Vacuum gauge placement

Hello all, I’ve recently gotten into spd and was wondering if there is an ideal placement on the setup to install the vacuum gauge? I’d been using a manifold I built out of spare extraction parts (1/4” tee, two barb fittings, 1/4” nip) to connect my monocow, dewar cold trap, and bullseye. With that, I was hitting 2300-2700 micron and on a good day 400 micron. Yesterday I installed a 1” tee directly on the pump, with the other two arms connected to the vacuum gauge and the dewar. It’s been reaching down to 30-40 microns easily since then.

I get a feeling it may not be reading the vacuum accurately since it’s directly connected the pump in a sense. Where in the system do you guys have the gauge sitting that works for you? Any advice/insight is appreciated!

I’ve recently started running one after the cow on a T (running a digital gauge inline can get acetate on your sensor and ruin it), and one before the pump but after the cold trap. They typically start out with a major difference in readings (cow: 1700-2100 micron, pump: 200-500 micron) as I ramp through the volatile and heads fractions, and then even out as I get into the main body (cow: 100-400 micron, pump: 100-400 micron). It helps to do some runs and log both gauges, mantle temp, and vapor temp every 5 minutes or so to get an idea of what your typical run looks like. Then you will start to see when abnormalities arise in different locations in the system. Then you can use that information to diagnose said abnormalities, particularly leaks, and if you really have a leak or if you’ve just hit a volatile fraction. Hope this helps.


Ah yes, the problem of the mystery crude. I’m never sure if they’re properly purged or not so that may be the main issue. I log my runs every time but not so often as every 5 minutes. Just how long it takes to get to each fraction, mantle temps and microns at each stage. I also start off at pretty high microns but trickle down to the double digits during my main. I guess I’ve always thought I should be hitting below 100 from start to finish.

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The reason for the increase of vapor pressure during heating leads me to think that you’ve not fully removed the first fraction before ramping up. I slowly ramp to and hold at 130-150 c until the volitile fraction is gone, your vaccum will improve at this point. Then slowly ramp your way into the cannibinoids and make your fraction cut. Depending on your vaccum level you might have to slightly decrease your heat to stay in the fraction you want.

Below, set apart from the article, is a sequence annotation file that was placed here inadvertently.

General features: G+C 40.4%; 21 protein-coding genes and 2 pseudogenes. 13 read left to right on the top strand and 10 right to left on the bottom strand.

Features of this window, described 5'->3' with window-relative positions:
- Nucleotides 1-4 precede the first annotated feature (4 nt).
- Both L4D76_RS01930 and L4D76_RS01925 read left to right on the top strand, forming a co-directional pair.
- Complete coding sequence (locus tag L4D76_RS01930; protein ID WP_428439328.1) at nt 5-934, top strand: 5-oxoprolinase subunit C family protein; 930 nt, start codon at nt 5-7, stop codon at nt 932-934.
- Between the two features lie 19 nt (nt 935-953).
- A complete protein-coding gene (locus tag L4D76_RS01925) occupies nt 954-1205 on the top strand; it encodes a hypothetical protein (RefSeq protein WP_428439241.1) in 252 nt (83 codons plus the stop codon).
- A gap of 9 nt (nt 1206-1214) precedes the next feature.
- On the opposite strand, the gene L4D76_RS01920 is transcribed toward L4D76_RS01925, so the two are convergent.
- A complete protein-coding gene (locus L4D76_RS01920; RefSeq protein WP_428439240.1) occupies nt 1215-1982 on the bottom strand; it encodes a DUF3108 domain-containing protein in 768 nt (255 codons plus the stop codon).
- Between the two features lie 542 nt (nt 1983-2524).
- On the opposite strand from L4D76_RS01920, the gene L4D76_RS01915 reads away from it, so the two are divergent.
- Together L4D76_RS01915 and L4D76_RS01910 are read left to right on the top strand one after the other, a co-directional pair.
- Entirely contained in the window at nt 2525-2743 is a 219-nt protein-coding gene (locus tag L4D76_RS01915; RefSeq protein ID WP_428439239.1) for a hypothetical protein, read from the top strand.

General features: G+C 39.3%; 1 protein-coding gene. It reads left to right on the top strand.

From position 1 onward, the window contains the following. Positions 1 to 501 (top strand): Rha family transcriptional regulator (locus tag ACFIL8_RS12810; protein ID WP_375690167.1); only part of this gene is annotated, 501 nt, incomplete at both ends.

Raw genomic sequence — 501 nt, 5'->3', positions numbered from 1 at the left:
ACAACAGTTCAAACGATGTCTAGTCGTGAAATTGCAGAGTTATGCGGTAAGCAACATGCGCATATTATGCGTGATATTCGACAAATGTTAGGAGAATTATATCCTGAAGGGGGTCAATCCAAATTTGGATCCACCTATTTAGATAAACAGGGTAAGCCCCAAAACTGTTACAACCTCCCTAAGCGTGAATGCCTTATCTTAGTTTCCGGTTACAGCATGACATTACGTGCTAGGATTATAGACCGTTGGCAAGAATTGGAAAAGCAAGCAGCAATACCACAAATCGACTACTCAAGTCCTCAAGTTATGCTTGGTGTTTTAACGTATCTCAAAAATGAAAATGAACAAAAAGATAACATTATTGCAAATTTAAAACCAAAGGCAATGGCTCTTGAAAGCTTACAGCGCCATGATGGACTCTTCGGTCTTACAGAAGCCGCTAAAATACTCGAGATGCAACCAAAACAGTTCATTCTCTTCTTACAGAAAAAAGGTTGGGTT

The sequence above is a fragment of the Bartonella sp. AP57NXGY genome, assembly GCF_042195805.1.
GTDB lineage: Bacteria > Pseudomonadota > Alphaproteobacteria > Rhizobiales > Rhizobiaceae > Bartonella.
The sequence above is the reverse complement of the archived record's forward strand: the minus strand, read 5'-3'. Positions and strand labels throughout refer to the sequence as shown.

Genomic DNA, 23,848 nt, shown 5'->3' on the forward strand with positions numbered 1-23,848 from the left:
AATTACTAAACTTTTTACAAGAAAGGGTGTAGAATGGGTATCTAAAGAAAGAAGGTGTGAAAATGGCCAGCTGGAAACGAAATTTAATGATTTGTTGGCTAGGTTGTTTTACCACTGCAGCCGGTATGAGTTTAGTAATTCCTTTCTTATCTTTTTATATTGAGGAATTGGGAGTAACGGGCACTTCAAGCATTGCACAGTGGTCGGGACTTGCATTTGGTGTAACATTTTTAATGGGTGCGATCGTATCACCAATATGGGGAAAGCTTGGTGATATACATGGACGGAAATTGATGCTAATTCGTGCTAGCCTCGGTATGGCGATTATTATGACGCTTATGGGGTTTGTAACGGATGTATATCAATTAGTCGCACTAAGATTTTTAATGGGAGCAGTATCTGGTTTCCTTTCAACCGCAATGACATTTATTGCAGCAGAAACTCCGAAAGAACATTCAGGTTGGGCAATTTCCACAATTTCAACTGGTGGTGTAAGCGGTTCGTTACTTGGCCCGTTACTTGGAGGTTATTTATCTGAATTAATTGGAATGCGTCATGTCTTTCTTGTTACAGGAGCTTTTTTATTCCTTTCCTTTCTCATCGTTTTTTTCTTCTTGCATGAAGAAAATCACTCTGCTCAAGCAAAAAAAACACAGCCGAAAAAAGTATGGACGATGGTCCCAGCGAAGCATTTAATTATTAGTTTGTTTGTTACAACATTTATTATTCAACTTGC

The ideal placement of a vacuum sensor is achieved when there is little to no chance of sensor contamination. Since the pressure reading is a comparison of pressures, internal vs external at the point of measurment, I am most interested in comparing that difference as close as possible to the barb fitting used to hook my distillation rig to the stainless steel used for the vacuum system. To me this is most relevent as it is the closest possible point to where the expected evaporation will be occuring.

Then the sensor itself is installed on two tee joints. The first t joint tags into the main vacuum line and is vertical to the path of normal flow. The second t join mounts vertically. On top is the Pirani sensor. On the remaining side joint is the system vent valve. These are kf16 fittings and each needs a centering device for the seal. On the t joint holding the sensor each of the three centering rings is fitted with a fine mesh stainless steel screen to discourage contaminates. The vent valve when open flushes fresh air into the system right past the pirani sensor and no valve combo possible can pull contaminate up into the t joints. Only fresh air and only flowing back towards the contamination.

If I ever had a sensor get contaminated I could also just stuff some Kimwipe up beneath the sensor and then just change it as needed I guess but so far this configuration has nailed it down for me. Here is a video that quickly covers everything but can show you my sensor set up.

Here is what those centering devices look like from my order history.